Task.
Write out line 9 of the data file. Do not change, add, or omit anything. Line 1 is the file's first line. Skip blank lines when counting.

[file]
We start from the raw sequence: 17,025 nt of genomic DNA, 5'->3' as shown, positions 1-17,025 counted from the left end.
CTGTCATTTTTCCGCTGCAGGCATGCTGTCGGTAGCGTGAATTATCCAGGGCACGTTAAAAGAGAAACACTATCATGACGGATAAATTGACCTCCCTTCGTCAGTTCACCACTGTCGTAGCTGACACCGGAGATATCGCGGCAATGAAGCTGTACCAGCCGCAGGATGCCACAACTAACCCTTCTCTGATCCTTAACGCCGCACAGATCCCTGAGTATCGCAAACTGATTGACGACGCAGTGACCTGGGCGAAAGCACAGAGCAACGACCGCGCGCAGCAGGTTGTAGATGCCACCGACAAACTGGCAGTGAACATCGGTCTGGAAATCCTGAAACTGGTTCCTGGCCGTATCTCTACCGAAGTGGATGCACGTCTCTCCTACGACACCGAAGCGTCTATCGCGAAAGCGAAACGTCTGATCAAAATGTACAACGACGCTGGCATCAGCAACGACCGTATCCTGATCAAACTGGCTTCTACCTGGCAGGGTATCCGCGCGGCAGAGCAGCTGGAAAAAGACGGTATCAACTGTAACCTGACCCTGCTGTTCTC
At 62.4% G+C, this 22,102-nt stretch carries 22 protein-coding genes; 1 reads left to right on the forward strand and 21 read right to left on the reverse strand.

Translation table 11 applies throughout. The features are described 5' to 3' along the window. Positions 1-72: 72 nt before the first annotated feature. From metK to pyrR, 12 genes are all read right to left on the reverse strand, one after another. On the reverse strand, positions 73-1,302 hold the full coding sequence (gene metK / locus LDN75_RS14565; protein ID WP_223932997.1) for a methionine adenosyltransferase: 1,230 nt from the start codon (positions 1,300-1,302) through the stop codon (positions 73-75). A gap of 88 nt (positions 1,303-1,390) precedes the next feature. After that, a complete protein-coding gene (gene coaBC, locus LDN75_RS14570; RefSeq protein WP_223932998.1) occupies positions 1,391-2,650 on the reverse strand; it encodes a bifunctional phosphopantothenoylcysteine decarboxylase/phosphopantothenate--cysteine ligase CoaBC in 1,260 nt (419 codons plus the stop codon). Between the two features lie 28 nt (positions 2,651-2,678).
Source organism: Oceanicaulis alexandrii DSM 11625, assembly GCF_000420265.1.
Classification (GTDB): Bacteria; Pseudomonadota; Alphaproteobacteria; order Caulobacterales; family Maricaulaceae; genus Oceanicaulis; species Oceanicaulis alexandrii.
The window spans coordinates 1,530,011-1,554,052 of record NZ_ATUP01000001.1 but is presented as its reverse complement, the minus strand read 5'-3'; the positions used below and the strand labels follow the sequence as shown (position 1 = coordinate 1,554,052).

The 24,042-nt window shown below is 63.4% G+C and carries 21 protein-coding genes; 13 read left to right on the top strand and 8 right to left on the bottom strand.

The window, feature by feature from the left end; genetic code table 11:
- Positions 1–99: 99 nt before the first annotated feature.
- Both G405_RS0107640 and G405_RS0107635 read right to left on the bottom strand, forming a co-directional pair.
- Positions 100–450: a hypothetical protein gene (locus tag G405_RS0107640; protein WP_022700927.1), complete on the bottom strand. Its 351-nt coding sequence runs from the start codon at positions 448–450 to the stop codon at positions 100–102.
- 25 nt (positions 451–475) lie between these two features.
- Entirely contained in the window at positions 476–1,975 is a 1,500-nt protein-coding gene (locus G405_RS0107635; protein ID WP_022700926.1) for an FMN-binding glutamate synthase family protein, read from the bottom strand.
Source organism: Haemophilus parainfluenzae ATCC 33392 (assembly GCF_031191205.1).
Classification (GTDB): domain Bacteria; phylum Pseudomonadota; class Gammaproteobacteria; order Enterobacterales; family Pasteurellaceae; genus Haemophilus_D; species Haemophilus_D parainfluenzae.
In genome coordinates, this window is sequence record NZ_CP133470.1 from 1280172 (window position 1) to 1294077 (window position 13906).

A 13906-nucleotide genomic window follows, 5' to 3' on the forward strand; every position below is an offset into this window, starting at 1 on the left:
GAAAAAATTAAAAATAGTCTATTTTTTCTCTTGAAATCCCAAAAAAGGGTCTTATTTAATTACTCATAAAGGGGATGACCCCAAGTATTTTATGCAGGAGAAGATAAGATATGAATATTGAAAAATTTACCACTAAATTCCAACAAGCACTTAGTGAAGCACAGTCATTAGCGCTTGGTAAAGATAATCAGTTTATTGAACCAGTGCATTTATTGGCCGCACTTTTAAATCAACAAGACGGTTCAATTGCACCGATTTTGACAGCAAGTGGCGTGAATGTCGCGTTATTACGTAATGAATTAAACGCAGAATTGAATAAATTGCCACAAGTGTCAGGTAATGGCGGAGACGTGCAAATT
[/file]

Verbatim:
The window, feature by feature from the left end; genetic code table 11: